A link between the fundraising efforts of a prominent cancer researcher and the law practice of Sheldon Silver, the speaker of the New York State Assembly, is one key to U.S. prosecutors' charges against Silver, according to The New York Times.
The Times reported that charges against Silver say Robert Taub, who until Friday headed a Columbia University center studying mesothelioma, referred patients to a law firm that employed Silver, gaining Silver millions of dollars in legal fees.
In return, prosecutors charge, Silver secretly diverted state funds to the doctor's research center, the Times reported.
Taub lost his position on Friday, while the charges against Silver threaten to ruin the career of one of New York's most powerful politicians, the Times reported.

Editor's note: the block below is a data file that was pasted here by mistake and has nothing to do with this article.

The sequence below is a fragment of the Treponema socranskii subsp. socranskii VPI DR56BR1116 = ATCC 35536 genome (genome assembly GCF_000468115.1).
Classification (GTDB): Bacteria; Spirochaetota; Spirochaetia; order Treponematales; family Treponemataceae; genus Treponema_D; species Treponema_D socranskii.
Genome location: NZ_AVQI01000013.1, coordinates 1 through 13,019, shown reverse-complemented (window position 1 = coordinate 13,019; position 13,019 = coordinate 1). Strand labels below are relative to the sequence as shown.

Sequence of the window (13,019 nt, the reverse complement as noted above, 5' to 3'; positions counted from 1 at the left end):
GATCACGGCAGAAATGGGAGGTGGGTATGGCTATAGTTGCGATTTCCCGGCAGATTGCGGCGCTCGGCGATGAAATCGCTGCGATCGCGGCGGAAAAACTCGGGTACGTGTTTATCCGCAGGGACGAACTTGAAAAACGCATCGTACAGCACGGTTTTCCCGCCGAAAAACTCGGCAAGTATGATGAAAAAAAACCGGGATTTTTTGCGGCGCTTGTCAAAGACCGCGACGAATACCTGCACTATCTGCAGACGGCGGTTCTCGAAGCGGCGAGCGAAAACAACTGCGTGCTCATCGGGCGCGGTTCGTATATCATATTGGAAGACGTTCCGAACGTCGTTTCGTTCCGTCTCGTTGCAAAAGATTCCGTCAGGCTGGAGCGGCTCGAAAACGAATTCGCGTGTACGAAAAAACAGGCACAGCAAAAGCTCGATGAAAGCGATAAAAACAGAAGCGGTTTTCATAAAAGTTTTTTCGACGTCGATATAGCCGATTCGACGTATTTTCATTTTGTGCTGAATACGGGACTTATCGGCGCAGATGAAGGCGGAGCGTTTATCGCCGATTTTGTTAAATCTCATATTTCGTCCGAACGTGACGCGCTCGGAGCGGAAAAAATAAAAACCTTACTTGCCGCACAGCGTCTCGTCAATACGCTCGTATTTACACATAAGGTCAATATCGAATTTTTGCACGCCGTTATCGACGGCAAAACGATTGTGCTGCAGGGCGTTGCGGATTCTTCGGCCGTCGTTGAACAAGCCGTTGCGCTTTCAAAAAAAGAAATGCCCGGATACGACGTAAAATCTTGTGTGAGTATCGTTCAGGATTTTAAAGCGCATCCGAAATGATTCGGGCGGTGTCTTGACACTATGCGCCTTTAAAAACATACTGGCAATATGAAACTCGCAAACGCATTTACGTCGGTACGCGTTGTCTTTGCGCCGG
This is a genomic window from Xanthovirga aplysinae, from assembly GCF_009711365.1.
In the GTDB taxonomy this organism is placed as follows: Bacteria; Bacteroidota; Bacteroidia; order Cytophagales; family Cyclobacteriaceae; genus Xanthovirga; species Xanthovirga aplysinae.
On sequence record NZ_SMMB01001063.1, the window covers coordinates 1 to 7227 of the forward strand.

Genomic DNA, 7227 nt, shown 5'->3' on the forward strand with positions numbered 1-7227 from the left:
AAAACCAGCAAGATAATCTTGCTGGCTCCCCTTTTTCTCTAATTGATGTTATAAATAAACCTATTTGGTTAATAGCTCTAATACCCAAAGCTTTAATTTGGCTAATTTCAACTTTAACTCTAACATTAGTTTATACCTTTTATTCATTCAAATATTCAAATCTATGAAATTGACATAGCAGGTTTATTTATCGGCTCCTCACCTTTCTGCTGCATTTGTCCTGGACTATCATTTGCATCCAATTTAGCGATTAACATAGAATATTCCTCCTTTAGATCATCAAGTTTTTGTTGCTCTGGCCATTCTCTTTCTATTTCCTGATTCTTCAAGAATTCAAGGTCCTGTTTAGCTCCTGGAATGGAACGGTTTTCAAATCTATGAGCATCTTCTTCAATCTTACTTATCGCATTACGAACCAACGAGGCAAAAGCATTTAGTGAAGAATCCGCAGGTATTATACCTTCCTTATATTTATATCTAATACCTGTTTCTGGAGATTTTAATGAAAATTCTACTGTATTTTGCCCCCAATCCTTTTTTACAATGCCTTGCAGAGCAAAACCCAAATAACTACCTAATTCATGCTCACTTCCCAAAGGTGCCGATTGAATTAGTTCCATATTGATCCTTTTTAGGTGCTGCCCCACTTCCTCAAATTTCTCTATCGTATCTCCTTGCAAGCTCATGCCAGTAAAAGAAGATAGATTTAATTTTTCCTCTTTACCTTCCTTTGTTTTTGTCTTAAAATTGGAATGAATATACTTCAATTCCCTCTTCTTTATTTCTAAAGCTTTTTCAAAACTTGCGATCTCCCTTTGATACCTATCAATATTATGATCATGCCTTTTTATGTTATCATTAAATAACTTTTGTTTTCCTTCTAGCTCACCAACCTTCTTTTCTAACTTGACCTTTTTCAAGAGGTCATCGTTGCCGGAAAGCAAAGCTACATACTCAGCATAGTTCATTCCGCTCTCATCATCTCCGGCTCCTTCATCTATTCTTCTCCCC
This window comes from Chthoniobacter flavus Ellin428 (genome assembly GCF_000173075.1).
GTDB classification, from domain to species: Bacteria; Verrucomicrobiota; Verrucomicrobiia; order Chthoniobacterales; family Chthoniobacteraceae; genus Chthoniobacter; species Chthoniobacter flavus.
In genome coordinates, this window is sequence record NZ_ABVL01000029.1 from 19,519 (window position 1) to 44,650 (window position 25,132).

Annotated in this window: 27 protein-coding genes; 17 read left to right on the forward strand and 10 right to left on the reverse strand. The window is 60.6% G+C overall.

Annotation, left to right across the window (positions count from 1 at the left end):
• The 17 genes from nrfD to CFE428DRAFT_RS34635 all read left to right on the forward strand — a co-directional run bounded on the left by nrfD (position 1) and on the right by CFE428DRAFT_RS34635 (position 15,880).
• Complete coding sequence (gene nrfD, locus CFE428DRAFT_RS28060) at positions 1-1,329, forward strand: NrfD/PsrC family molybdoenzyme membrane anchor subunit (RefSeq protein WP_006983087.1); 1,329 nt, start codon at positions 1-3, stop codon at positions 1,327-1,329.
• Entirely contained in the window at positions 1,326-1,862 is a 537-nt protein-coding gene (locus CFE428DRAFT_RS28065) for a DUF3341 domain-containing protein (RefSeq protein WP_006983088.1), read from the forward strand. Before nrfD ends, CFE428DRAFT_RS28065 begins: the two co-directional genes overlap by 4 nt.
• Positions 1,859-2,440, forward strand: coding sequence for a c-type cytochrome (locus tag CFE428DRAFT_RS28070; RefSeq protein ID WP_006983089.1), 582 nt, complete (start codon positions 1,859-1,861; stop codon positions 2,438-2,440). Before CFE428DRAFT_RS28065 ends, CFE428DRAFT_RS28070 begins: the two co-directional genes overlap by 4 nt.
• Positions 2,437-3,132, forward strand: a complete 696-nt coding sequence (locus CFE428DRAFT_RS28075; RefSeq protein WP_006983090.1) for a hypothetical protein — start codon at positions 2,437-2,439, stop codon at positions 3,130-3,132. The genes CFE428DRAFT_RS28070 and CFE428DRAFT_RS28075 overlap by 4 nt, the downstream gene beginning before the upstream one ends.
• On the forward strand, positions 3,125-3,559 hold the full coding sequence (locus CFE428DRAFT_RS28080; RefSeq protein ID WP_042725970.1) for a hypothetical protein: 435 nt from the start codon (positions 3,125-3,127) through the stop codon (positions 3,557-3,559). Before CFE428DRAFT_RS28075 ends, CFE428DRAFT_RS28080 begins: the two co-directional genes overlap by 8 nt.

Taub has received a nonprosecution agreement in return for his cooperation in the case against Silver, the Times reported. Silver's law firm has not been accused of any wrongdoing.
About 3,000 people a year are diagnosed with mesothelioma, which is caused by asbestos. That makes the disease relatively rare and a low priority for pharmaceutical producers, and funding for research is difficult to obtain, the Times reported.
But for personal-injury lawyers, these cases can generate fees averaging $1.5 million to $2 million, the paper said.
Medical-ethics specialists say that lawyers and physicians have sometimes created unseemly alliances, with lawyers funding research into the disease while the doctors refer patients to them, the Times reported.
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